postcard published by Frith's & Co., looking NNE up The Bank.
Exact date unknown but the card is Art Nouveau in style and
the cars look early 20th Century. The building in the centre is
Blagrove House, which features on other cards.
||Photograph taken in August 2009 from a similar viewpoint.
postcard showing the Market Cross in Barnard Castle, published by
Walter Benton & Co., Glasgow and postmarked August 7th.,
1917. Apparently the building to the left of the cross was known
as Amen Corner and which was the location of Humphrey's Clock Shop
which featured in his novel "Master Humphrey's Clock".
from a similar viewpoint taken in August 2009. Difficult to find
the exact spot due to cars parked along the road. Amen Corner was
apparently demolished in 1933 for the purpose of street improvement.
Dickens and Barnard Castle.
postcard showing a closer view of Blagrove's House. Also
published by Friths. Unpublished but a similar date to the card
showing The Bank.
from a similar viewpoint taken in August 2009. THe building is
now a restaurant and is apparently the oldest house in Barnard Castle
card showing a different view of "Blagrove House". This
card published in the Stoddart's Series and postmarked December 31st.,
1905 and sent as a Christmas card.
from a similar viewpoint taken in August 2009. Note that the
small statues outside the house were not present at the time of the
|Yet another view of the house but this time named "Cromwell House". Date and publisher unknown. This was taken at the time when the house was used as a museum. Apparently Cromwell stayed in the house in 1648. The small statues are visible in this photograph.||Photograph from a similar viewpoint taken in August 2009.
More details and history of Blagrove's House.
|Another Friths postcard, with a view of the castle from the River Tees. Unposted and exact date unknown.||Photograph from a similar viewpoint taken in August 2009.|
showing the Toll Gates on Abbey Bridge, near Barnard Castle. Again
published by Frith's but unposted, so exact date unknown but from other
cards must be early 1900's. The bridge was built in 1773 and was
in use as a toll bridge until the mid 20th century.
More info on the bridge.
|Photograph from a similar viewpoint taken August 2009. Unfortunately the actual Toll Gate buildings were demolished quite recently, possibly in order to improve visibility for road traffic. If so, what a shame.|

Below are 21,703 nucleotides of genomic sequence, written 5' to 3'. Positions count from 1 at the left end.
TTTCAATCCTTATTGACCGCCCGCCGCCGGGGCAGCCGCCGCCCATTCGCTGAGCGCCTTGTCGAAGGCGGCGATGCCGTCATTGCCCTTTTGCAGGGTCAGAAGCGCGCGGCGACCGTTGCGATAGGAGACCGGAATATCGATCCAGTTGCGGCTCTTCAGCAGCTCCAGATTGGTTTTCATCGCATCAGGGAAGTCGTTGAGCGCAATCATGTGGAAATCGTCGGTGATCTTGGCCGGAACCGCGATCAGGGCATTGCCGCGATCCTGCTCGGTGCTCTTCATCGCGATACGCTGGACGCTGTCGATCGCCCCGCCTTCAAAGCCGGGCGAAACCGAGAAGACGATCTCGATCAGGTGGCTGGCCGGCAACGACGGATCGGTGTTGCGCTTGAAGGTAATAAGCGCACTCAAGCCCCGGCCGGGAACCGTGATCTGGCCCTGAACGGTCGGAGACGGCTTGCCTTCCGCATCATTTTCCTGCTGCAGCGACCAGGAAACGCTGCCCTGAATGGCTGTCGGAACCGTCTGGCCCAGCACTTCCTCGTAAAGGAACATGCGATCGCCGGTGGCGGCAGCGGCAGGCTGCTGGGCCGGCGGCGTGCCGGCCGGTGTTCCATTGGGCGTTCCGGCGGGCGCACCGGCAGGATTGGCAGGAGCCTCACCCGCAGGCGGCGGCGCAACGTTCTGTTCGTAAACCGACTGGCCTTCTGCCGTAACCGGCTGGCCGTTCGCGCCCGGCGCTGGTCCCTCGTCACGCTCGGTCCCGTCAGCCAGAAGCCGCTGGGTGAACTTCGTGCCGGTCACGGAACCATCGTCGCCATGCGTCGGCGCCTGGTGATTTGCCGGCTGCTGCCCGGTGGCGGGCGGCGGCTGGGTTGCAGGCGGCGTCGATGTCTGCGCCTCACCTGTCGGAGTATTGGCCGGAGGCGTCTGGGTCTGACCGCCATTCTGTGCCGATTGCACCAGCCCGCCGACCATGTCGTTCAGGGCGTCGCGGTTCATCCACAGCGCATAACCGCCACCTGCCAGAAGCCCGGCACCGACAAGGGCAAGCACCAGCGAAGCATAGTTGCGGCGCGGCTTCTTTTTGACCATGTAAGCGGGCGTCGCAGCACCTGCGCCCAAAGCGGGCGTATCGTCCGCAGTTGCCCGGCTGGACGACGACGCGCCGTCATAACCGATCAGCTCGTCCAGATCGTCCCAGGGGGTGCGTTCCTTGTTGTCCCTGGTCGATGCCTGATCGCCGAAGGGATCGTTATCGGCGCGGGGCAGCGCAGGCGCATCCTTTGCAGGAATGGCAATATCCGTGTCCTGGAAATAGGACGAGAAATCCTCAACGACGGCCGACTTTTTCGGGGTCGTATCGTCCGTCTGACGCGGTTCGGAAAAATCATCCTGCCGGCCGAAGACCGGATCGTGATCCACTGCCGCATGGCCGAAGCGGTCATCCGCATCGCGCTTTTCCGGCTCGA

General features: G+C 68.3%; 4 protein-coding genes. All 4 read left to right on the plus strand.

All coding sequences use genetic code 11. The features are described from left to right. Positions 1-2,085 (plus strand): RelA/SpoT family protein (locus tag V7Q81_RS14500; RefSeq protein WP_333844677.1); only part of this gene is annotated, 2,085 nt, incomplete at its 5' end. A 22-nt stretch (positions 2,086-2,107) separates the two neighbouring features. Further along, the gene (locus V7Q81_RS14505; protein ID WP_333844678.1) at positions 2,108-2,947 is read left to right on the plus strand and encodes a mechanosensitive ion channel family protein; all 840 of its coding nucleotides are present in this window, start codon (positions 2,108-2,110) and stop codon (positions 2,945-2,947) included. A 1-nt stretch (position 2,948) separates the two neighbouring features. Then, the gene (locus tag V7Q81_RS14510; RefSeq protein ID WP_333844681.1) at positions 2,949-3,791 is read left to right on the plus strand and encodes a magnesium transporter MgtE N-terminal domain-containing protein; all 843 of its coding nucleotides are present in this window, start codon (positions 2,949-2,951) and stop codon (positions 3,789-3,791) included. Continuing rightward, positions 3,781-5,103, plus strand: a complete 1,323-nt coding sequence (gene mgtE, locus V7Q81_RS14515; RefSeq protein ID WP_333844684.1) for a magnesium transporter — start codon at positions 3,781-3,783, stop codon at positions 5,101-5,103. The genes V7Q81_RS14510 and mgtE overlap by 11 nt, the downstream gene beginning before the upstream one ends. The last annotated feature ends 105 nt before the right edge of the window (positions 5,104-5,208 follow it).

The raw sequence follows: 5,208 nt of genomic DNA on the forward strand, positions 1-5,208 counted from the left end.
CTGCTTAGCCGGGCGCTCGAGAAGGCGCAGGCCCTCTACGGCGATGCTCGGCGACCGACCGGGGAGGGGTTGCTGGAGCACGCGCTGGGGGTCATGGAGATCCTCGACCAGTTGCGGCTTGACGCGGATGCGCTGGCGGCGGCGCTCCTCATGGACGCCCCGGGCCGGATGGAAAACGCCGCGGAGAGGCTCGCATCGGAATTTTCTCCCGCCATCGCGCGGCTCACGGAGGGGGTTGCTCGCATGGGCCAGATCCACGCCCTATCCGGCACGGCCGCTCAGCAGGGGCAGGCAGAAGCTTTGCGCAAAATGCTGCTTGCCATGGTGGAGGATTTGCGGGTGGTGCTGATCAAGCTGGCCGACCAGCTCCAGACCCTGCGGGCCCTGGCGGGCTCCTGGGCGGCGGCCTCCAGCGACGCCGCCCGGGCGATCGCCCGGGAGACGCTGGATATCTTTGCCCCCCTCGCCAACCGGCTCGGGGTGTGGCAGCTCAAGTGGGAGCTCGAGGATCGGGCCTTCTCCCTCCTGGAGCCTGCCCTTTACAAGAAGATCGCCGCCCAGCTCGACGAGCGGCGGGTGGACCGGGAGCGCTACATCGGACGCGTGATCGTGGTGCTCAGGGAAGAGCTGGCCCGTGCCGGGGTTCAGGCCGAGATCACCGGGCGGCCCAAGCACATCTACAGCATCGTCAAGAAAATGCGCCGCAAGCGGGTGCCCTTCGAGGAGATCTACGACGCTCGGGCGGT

|Another postcard of the bridge, this time published in the Stoddard's Series. Postmarked year not visible but bears an Edward VII stamp (1901-1910). The woman in the Toll House must have got used to having her photograph taken.||Photograph from a similar viewpoint taken in August 2009.|
|Another card of the Toll House, published by Valentine's and postmarked July 16th., 1919. Woman not present this time.||Photograph from a similar viewpoint taken August 2009. If anyone has any details of this bridge and it's history, please e-mail.|
|A postcard depicting Egglestone Abbey, after which the Abbey Bridge is named. Publisher unknown but postmarked August 14th. 1903.||Photograph
from a similar viewpoint taken August 2009. Egglestone Abbey
was a Premonstratensian monastic house, founded between 1168 1198
and is cared for by English Heritage. Admission is free.
|Another card of Egglestone Abbey, from the Dainty Series. Postmarked July 19th, 1907.||Photograph from a similar viewpoint taken August 2009.|
|Postcard of the Abbey, printed by Delittle, Fenwick and Co. York, for Christian Novels Publishing Co. Here the name is apparently given as "Eccleston" Abbey, which is incorrect. There is a village of Eggleston to the NE of Barnard Castle but no Eccleston.||Photograph taken from a similar viewpoint in August 2009. The view is towards the probable site of the High Altar and the object in the foreground is the "table" tomb of Sir Rafe Bowes, which was clearly reconstructed later than the image shown in the postcard.|